C. jejuni mutant strain construction

C. jejuni 81–176 knockout mutant strains were constructed as previously described [41]. Briefly, flanking regions of the selected open reading frames (ORFs) were amplified with specific primers, linked to either side of a kanamycin (aphA3), an erythromycin (erm), or a chloramphenicol (cat) resistance cassette, and cloned into the pBluescript II SK using the Gibson assembly protocol [92]. The resulting plasmids were used to move the mutated alleles into the chromosome of C. jejuni 81–176 by natural transformation and allelic recombination. Complementation of the mutant strains of C. jejuni was achieved by introducing a wild-type copy of the gene at the hsdM locus as previously described [93]. The plasmids used to generate the mutants are listed in S9 Table.

In vivo colonization competition assays

Six- to eight-week-old C57BL/6 mice were infected by oral gavage with 109 CFUs of the different C. jejuni mutants mixed with an equal number of the wild-type parent strain. To enumerate bacterial loads in the cecum, mice were killed 4 days after infection, ceca were homogenized in 3 ml PBS containing 0.05% sodium deoxycholate, and the dilutions were plated on blood agar plates with Campylobacter selective supplements with and without the selection antibiotics to determine the CFUs of the wild-type and mutant strains.

Isotopologue profiling

Cultivation of C. jejuni for isotopologue analysis was performed as described in S1 Text. Sample preparation for isotopologue analysis by GC/MS was performed as previously described [94]. During sample preparation, the acidic hydrolysis of cellular proteins did not allow the determination of Asn, Cys, Gln, Met, and Trp: Cys and Met are destroyed during the hydrolysis procedure, whereas Asn and Gln are converted to Asp and Glu, respectively. Consequently, the values for Asp and Glu correlate with the averages of Asn/Asp and Gln/Glu [95,96].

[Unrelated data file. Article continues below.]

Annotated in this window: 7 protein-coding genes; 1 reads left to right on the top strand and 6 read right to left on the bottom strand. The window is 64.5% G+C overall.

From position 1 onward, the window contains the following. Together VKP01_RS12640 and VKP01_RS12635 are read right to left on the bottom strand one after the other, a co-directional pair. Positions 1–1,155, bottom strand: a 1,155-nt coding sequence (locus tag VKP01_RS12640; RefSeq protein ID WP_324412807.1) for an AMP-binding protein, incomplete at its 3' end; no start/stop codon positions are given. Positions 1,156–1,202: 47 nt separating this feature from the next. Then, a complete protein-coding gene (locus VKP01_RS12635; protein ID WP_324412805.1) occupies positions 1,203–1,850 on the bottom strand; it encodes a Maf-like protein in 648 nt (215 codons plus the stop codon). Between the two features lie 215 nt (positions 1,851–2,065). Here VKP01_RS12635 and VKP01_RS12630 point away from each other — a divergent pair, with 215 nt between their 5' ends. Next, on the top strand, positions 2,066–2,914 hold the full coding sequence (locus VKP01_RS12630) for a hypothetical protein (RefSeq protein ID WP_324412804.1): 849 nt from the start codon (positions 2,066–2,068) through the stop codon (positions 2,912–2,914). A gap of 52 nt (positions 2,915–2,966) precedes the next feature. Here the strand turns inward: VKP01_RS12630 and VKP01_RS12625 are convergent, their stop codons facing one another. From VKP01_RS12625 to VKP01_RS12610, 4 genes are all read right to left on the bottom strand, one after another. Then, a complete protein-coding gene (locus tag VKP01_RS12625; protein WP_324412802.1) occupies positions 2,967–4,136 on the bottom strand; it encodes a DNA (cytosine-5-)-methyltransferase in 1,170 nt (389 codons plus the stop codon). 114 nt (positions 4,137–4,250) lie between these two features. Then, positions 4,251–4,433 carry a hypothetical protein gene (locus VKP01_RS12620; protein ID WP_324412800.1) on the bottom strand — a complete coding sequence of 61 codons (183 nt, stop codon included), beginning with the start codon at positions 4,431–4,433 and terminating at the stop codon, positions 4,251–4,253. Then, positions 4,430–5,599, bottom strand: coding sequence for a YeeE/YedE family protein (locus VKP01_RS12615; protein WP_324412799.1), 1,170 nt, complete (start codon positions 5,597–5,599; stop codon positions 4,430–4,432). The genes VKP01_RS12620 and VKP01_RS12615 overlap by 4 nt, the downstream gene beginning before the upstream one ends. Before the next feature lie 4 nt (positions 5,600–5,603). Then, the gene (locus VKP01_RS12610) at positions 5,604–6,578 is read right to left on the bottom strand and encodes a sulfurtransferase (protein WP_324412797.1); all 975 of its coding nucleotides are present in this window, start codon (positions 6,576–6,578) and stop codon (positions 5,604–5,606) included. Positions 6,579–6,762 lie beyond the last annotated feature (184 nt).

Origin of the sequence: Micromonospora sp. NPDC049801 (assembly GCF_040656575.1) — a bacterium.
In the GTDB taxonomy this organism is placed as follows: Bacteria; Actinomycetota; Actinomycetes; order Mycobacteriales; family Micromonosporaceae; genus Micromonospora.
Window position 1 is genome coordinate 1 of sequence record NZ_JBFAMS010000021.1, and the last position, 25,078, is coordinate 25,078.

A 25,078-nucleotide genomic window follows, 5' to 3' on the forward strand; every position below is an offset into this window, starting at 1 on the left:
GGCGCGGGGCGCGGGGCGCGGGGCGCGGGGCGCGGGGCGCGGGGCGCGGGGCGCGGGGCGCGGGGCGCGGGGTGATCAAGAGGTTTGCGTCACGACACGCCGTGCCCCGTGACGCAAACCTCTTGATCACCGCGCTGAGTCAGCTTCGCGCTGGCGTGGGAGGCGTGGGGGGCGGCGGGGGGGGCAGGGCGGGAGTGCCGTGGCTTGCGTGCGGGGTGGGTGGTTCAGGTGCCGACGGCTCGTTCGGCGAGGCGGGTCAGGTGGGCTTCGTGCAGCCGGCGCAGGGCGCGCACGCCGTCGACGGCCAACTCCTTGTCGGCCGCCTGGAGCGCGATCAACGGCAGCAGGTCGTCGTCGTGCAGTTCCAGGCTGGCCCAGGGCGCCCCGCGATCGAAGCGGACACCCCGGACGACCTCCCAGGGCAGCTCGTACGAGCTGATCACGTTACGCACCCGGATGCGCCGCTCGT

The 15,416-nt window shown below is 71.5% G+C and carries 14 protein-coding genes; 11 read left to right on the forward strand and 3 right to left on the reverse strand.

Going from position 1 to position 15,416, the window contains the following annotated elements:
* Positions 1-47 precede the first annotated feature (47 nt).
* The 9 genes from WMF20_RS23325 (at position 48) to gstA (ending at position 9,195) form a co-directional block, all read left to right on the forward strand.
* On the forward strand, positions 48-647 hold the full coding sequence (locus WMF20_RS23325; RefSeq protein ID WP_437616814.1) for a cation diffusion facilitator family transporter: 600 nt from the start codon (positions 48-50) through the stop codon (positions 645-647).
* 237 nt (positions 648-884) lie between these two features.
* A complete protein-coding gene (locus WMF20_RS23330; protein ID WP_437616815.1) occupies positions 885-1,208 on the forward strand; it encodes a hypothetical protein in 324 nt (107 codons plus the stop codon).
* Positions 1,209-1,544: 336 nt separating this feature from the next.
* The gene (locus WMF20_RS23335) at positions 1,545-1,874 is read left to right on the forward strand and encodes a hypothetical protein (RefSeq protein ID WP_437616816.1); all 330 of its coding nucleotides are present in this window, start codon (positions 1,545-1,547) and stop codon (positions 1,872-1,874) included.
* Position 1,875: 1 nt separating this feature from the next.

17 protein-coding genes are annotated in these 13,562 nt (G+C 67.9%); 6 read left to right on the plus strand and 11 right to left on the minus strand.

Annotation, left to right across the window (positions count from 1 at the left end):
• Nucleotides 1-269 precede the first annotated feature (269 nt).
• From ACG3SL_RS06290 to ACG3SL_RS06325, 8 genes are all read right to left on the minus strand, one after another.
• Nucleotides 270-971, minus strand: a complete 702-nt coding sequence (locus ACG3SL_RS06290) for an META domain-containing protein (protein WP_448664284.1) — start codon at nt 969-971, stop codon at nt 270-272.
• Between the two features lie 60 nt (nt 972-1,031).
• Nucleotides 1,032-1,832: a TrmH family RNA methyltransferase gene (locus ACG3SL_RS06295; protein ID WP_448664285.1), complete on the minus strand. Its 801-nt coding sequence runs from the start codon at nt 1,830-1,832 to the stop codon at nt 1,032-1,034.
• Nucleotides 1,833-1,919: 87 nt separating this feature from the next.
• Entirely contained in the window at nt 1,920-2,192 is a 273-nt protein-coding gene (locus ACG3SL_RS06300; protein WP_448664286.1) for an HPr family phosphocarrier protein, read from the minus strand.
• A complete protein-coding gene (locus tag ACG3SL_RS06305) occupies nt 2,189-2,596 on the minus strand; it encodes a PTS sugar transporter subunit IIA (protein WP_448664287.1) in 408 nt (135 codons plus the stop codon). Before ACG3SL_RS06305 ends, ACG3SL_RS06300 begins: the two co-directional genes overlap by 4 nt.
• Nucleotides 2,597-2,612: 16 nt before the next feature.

Amino acid uptake by C. jejuni

C. jejuni 81–176 was grown in 50 ml Hank’s Balanced Salt Solution supplemented with iron(II)ascorbate (Sigma), MEM Vitamin Solution (Invitrogen), and 1% Casamino acids (Roth) as a carbon source. The liquid cultures were incubated under reduced-oxygen atmosphere using Anaerocult C-Packs (Merck) at 37°C under shaking (150 rpm) conditions. The uptake of amino acids through C. jejuni 81–176 was investigated by analyzing the changes in the amount of the amino acids in the culture supernatants. Samples of 2 ml supernatant were taken at the indicated time points, the bacterial cells were removed by centrifugation (17,000 g, 5 min, 4°C), and an aliquot of the filtrated supernatant was used for GC/MS analysis. The 100 μl aliquot of the supernatant was diluted in 500 μl water, containing 4 μg of ribitol as an internal standard. The samples were mixed, dried under vacuum at room temperature, and stored at −20°C. Derivatization of the samples was done with 40 μl pyridine, containing methoxyamine hydrochloride (20 mg/ml) and 60 μl N-Methyl-N-trimethylsilyltrifluoro-acetamide (MSTFA). The GC/MS analysis was done on a Thermo GC Ultra coupled to a DSQII mass spectrometer equipped with an AS3000 autosampler (ThermoScientific, Dreieich, Germany) as described before [97], with the following exceptions: helium flow was set to 1.1 ml/min, and the temperature was increased to a final 325°C. The solvent delay time was 5.80 min. Data analysis was performed with Metabolite Detector (version 2.07; [98]), and quantification was done using 1 unique fragment ion for each metabolite. For statistical analysis, data were first normalized by dividing the peak area of every detected compound in each sample by the peak area of the respective internal standard ribitol. Afterwards, the mean and the standard deviation were calculated from 3 biological samples with 3 technical replicates each.